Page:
The Importance Of Timing In The Job Hunt
Job seekers often obsess over timing—when to call, when to email, when to apply. They can take a big breath and relax though. Timing does matter, but perhaps not as much as most people thought. There are disadvantages and advantages to every choice of timing, so the best advice is to choose the time that’s best for you.
Job seekers often wait to send in their resumes until the holidays are over, or the semester finishes, or the busy season ends. In doing so, they hope that companies will have more positions available and more time to review your application. While there will be more jobs, there will also be more applicants. If you send your resume in earlier, there will be less competition, but also fewer positions. There is always the chance though that the employer will hold your resume for when they are hiring more people. In this case, you will have already made a contact when you are put into the bigger applicant pool. There are definite advantages to applying during the busy times as well as the slow times, so don’t stress over picking between the two.
For job postings, applicants sometimes think that it’s better to wait a couple of days so that their resume doesn’t get lost in the sea of other applications. This timing is actually important. Don’t rush to send in a sloppy resume and cover letter, but your application should be sent in a timely manner. Companies don’t have unlimited time to fill a position, so they usually review all applications after the posting has been listed for three or four days. Then, they start the interviewing process with the applications that they have already received and generally disregard any further inquiries. There are exceptions, but it is the usual practice.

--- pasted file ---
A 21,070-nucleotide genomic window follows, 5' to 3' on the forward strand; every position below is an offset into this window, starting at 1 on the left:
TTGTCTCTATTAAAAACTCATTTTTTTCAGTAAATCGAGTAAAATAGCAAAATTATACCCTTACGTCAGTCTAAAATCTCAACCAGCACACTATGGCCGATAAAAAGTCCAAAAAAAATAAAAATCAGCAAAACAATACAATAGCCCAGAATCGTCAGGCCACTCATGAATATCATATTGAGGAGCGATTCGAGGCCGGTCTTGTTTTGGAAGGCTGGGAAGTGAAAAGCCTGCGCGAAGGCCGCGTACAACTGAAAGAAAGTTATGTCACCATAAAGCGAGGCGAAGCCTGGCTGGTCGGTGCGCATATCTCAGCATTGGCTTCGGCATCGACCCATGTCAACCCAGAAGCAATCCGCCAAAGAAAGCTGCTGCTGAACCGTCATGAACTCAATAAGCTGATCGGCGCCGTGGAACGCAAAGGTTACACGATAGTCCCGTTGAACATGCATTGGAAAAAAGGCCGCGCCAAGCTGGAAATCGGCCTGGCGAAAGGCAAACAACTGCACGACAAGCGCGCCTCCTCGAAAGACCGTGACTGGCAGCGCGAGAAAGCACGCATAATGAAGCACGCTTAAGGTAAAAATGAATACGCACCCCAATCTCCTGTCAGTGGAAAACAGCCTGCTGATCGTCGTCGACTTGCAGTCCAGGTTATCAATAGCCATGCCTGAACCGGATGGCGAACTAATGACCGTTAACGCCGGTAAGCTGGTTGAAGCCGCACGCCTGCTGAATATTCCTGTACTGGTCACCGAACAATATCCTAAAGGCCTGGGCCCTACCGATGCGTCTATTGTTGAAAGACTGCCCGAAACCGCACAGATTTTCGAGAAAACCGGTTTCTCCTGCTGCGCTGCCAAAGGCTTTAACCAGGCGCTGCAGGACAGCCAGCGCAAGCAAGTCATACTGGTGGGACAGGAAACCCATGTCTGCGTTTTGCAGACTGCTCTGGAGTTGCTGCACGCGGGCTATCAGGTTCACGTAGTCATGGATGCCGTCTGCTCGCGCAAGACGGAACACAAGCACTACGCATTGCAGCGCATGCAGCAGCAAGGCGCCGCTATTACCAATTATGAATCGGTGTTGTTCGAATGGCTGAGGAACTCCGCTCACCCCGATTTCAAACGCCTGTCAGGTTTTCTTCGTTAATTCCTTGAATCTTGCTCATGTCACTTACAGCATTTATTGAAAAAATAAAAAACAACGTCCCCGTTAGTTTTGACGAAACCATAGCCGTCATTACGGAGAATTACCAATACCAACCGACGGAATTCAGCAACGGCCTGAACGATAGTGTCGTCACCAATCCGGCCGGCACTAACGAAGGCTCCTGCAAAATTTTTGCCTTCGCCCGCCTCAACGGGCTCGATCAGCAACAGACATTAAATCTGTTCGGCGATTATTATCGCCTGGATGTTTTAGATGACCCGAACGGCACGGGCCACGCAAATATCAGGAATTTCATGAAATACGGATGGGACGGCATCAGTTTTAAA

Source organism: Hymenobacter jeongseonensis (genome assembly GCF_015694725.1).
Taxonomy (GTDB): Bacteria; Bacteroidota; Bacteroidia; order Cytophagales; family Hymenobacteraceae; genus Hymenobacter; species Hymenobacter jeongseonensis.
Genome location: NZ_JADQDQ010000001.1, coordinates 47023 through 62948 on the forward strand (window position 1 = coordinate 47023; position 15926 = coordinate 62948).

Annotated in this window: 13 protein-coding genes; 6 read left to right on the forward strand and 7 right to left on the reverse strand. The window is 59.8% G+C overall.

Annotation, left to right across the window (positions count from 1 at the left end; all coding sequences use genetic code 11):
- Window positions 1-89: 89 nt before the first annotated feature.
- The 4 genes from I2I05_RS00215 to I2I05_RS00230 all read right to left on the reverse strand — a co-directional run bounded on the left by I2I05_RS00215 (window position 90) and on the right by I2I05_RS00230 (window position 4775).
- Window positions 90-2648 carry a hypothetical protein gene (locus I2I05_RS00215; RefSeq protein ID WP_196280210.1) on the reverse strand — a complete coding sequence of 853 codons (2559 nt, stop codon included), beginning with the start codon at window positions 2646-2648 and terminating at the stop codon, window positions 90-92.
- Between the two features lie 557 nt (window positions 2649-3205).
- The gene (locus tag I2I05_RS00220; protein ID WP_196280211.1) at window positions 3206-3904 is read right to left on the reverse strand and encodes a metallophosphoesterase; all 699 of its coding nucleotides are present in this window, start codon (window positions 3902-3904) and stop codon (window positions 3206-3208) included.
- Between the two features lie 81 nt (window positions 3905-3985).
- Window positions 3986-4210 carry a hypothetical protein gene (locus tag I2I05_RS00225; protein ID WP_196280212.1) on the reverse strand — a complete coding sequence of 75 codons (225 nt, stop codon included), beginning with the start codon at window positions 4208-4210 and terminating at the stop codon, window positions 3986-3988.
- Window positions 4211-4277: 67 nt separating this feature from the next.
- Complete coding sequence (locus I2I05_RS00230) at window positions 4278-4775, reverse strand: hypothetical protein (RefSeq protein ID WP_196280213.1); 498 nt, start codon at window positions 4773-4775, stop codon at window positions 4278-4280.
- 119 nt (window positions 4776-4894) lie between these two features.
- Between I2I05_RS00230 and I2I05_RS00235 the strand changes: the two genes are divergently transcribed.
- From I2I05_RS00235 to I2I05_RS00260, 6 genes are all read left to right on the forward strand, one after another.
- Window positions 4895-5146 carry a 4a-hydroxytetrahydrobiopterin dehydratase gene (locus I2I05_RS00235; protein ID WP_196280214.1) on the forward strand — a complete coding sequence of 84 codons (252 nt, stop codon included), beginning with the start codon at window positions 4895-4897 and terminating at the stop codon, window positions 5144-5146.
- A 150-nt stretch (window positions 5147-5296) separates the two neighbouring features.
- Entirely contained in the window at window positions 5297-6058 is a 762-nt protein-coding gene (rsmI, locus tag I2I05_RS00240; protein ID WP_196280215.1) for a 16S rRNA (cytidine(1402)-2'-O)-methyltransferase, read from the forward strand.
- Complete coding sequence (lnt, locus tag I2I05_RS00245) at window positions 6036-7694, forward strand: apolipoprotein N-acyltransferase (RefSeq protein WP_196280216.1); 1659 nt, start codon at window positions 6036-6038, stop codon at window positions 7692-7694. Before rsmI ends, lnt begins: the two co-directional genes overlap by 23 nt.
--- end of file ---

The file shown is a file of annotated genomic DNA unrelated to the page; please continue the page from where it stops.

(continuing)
Once an applicant is chosen for an interview, they debate the best time of day for the interview. It is generally believed that the best time to interview is during the morning and late afternoon. You don’t want to get caught with an interviewer who is only thinking about his lunch and hunger pangs. However, if you are asked to come in at noon, then you should take the offer. That may be the only time available, and an interview at lunch is better than no interview at all. Asking for a different time delays the process and could irritate your interviewer more than a little bit of hunger would have.
The next pertinent timing is the follow-up. A thank you note should be emailed within the first 24 hours following an interview. After that, contact depends on the situation. Before leaving an interview, it is good to ask when you should expect to hear back. It’s also good to ask if it is all right for you to contact the interviewer if you do not hear back by that time. If you forgot to ask, then wait six business days before you initiate contact. The best time to reach a manager is either early in the morning or right before quitting time. In order to avoid getting lost amongst the flood of daily emails or blocked by a screening secretary, try to reach him or her between 8:30 a.m. and 9 a.m. or 5:15 p.m. and 6:00 p.m.
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